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Recognizing work of Gail Campbell and Don Franks April 2013 Wakulla Times

RECOGNIZING THE OUTSTANDING WORK OF GAIL CAMPBELL AND DON FRANKS
BY CHARLIE CREEL
SHERIFF, WAKULLA COUNTY

This month I want to talk about the work of two people who grace the halls of the Wakulla County Sheriff’s Office on a regular basis. I am speaking of our WCSO Grants Specialist Gail Campbell and our General Educational Development (GED) instructor Don Franks.

Gail has not only done an outstanding job helping the agency maximize our financial impact by helping us acquire grant money, but she is a key element in the Wakulla County Coalition for Youth where she has served as president.

Gail’s efforts with the Coalition for Youth and Operation Santa earned her recognition from the Tallahassee Democrat as one of the “25 Women You Need To Know,” a feature which was published during the month of March.
The sheriff’s office also nominated Gail Campbell as one of the Tallahassee Democrat’s “Volunteers of the Year.” As the Wakulla Times went to press we were still waiting to hear if Gail won a Volunteer of the Year Award.

If Gail wins the second recognition it will be fitting. If she isn’t selected with her outstanding work in the community it will be a shame. We all know what kind of an impact Gail has had within our agency, both as an employee and as a person.
Gail, her friends and volunteers with the Coalition for Youth, Operation Santa and with a food bowl feeding project for the hungry in Wakulla County last fall have made a tremendous impact on our community. I am proud to be able to call Gail a co-worker and especially a friend. Congratulations to Gail for all of your hard work and dedication. I am pleased that other individuals within the Big Bend region will begin to realize some of the things that you have done and continue to do.

Gail and the volunteers raised thousands of dollars to help the less fortunate at Christmas. The food bowl project also helped food pantries in Wakulla County and raise awareness of the seriousness of the hunger problem we have in Wakulla County.

The Tallahassee Democrat is correct that their readers should know and praise the work of volunteers like Gail Campbell. At the Wakulla County Sheriff’s Office, we all know that Wakulla County is a better place to live because of the efforts of people like Gail Campbell and Don Franks.

I also want to recognize the outstanding work of GED instructor Franks. Don is actually a Wakulla County School District employee who visits our jail twice a week to educate our inmates. Many of our inmates have studied with Don and learned several subjects including mathematics, science, reading, social studies and writing. After they learn from Don’s classes, they take the test to see if they have enough knowledge in the subject area to receive their GED.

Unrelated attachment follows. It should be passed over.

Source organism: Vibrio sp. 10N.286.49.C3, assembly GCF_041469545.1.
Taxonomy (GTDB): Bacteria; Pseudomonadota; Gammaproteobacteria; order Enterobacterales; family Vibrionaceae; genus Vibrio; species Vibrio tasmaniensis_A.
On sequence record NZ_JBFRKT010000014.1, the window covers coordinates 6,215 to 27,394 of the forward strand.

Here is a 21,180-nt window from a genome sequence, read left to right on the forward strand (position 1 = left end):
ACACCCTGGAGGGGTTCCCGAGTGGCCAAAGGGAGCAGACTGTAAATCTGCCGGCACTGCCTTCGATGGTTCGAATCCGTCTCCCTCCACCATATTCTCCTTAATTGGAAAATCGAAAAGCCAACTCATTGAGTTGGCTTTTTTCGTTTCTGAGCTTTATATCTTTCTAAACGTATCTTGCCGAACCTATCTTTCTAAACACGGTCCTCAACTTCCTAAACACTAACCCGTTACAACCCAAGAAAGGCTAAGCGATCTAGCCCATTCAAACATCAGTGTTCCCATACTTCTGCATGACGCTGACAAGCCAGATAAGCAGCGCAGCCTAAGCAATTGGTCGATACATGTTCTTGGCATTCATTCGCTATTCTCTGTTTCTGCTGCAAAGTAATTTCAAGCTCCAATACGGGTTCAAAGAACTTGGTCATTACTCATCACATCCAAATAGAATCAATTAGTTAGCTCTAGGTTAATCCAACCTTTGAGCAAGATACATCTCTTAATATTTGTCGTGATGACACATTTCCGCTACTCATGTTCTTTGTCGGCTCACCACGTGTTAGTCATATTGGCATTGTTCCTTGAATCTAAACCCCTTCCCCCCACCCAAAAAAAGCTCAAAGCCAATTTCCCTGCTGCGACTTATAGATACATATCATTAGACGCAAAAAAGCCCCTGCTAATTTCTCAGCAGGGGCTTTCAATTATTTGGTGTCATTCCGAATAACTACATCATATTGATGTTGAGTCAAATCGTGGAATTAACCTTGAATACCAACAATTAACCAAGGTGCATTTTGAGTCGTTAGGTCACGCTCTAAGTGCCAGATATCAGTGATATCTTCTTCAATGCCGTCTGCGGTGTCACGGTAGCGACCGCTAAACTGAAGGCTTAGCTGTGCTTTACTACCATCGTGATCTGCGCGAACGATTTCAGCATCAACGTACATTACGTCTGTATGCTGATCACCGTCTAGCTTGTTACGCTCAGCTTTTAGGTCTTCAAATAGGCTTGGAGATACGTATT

Every three months the test cycle arrives and six inmates passed their GED in the most recent cycle. The next text cycle is in April.
Don loves to help people whether he is serving as a father, husband, youth sports official or mentor. Two days of Don’s week are spent in the Wakulla County Jail where Tuesdays he teaches females about academics in the jail library. Thursday his focus switches to male inmates and their studies. He teaches both local inmates and Immigration and Customs Enforcement (ICE) detainees the basic skills to help his adult students succeed in life.

Franks has worked with inmates for five years in the jail and nine years overall, including time in Leon County. He has an outstanding success rate as more than a dozen of his students have gone on to get their GED in a single calendar year.

Don tells me that he loves helping people and spent 14 years as a paralegal. He loves the education field and helping people better themselves.
Franks has degrees from Keiser College, Florida State University and Florida A and M University. He enjoys working in institutions and has found his calling for what he wants to do for the rest of his life.
Helping inmates better themselves is important to the sheriff’s office because it helps the inmate turn around their lives, accomplish something they can be proud of and get jobs they otherwise would not get. Former inmates often approach corrections staff after their release and thank them for the opportunity they received while they were incarcerated.

Don is flexible in his teaching as he may stand up and teach in a classroom setting or sit around a table and teach students from their level. The students he teaches want to be in his teaching program and behavioral problems rarely become an issue.

Don is also a U.S. Army Reservist with a rank of E-7 or Sergeant First Class. The 26-year military veteran spent a year working at Guantanamo Bay in Cuba. He continues his reserve work each month.